Bliss is a po-faced and dramatically inert science fiction meander that remains firmly committed to the vague exploration of “ideas”, but at the expense of joy, narrative and image-making. Writer-director Mike Cahill is admirably concerned with the permutations of his premise: that there exist two worlds, either of which is real or unreal, promising a suggestive and ambiguous tale. But here, cerebral considerations are expressed without visual intrigue or a sense of cinematic wonder, exemplified by the use of colour grading. The purportedly dystopian day-to-day is rendered in tedious greyscale and the alternate celestial super-civilisation in iridescent, oversaturated yellows. A will-this-do? approach to sound and vision pervades throughout.
Greg (Owen Wilson) is a distracted, prescription-addled worker bee in a company called Technical Difficulties, a name that functions as a supposedly wry nod to the devitalised mundanity of modern human experience. This existence is articulated through invasive sound design consisting of harsh rings, outside traffic, brusque tones and abrupt interruptions. The proximate camerawork tells viewers that Greg’s life is indeed a suffocating one: he’s staying in a motel, separated from his wife and estranged from his children. His major problem seems to be vocalising his thoughts, a fact that is handily emphasised by echoed lines of dialogue about the impenetrability of his mind. In snatched moments at the office, he draws designs of an idyllic landscape, a dream of home.
After an arbitrary act of violence (a technique upon which the film heavily relies), Greg must seek help from a half-baked bohemian figure called Isabel (Salma Hayek). It’s unfortunate that Hayek is cast as the exoticised, woozy figment; this performance reinterprets her dubious role in Sally Potter’s equally derisory mind-bender The Roads Not Taken (2020). While Wilson plays to type as the dumbfounded everyman (a stand-in for the audience), Isabel is written as the thankless expositor of the film’s mysteries, most of which are impossible to care about. As the arcane plot points jumble, often presented through baffling clips of TV news coverage, emotional investment is perpetually assumed rather than earned. The archetypal lost daughter, in whom the audience’s sympathies presumably reside, is discarded and reintroduced with laughable consistency.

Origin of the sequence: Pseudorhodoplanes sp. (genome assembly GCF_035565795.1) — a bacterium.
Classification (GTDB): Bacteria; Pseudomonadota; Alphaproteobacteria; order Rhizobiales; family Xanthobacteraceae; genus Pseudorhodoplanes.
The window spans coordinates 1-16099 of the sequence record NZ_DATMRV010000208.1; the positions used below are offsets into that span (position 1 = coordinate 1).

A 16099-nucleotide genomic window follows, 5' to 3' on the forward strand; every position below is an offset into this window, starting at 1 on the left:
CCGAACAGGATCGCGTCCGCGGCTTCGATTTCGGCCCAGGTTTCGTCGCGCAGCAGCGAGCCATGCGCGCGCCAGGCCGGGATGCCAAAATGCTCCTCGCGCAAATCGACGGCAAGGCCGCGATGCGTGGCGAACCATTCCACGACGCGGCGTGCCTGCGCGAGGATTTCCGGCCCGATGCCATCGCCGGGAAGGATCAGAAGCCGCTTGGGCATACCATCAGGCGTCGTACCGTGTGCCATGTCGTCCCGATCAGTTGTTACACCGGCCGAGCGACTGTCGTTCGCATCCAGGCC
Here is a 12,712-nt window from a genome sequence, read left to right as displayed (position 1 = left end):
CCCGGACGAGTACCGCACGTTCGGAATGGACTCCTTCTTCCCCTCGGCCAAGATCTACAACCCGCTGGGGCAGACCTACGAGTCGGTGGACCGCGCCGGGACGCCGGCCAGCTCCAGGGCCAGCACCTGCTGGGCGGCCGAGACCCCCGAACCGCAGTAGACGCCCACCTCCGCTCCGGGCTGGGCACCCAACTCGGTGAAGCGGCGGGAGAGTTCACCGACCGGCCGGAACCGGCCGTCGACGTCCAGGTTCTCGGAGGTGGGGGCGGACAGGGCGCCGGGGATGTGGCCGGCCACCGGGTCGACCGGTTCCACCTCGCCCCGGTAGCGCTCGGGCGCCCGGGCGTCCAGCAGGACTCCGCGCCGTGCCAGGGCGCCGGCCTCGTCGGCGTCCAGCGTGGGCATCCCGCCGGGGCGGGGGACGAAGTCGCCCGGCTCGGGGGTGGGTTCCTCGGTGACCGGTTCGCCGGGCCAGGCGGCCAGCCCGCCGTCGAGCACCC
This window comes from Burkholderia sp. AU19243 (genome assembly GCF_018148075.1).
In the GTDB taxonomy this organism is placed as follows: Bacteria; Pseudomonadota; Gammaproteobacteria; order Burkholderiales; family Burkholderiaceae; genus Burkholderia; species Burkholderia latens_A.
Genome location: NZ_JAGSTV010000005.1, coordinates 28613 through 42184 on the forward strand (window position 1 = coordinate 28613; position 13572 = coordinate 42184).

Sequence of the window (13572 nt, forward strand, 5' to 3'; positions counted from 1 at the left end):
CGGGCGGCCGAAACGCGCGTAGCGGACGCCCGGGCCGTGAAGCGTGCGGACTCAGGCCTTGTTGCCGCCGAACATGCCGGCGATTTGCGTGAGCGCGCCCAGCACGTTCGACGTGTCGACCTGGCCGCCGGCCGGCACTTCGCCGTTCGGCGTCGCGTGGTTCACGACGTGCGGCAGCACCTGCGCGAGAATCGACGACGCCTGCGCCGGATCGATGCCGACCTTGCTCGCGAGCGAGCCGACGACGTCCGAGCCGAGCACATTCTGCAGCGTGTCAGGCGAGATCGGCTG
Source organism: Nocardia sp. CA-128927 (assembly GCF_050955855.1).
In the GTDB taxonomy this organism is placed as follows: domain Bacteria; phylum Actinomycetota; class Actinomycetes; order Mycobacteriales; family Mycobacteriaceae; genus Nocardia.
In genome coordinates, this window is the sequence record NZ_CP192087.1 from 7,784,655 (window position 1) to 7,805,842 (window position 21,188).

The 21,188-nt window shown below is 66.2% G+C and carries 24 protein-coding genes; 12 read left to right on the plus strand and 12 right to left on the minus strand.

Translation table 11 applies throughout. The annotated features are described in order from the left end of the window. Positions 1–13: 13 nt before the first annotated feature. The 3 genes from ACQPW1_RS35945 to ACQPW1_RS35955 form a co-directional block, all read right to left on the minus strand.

Cahill invokes some pleasant visual tricks to indicate the relative artifice of each world – cheerful lo-fi holograms and flickering background silhouettes – but the cinematic grammar, particularly the inelegant editing, tends to the guileless and perplexing. In fairness, many of the film’s aesthetic choices could be plausibly justified by its conceit (it watches like a stilted video game because maybe it is one!), but this fails to excuse the accumulated irritations: the toilet cubicle as a liminal space; the ham-fisted ecological metaphors; the constant allusions to illusions; the indifferent gestures to literature on simulacra; and, most strikingly, the cursory deployment of public intellectuals Bill Nye and Slavoj Žižek. These pretensions of philosophical inquiry provide the primary source of agitation. For a more entertaining account of how civilisation dilutes and deadens people, its audience is better off reading Brave New World or the collected works of Rousseau.
Bliss is released digitally on demand on 5th February 2021.
Watch the trailer for Bliss here: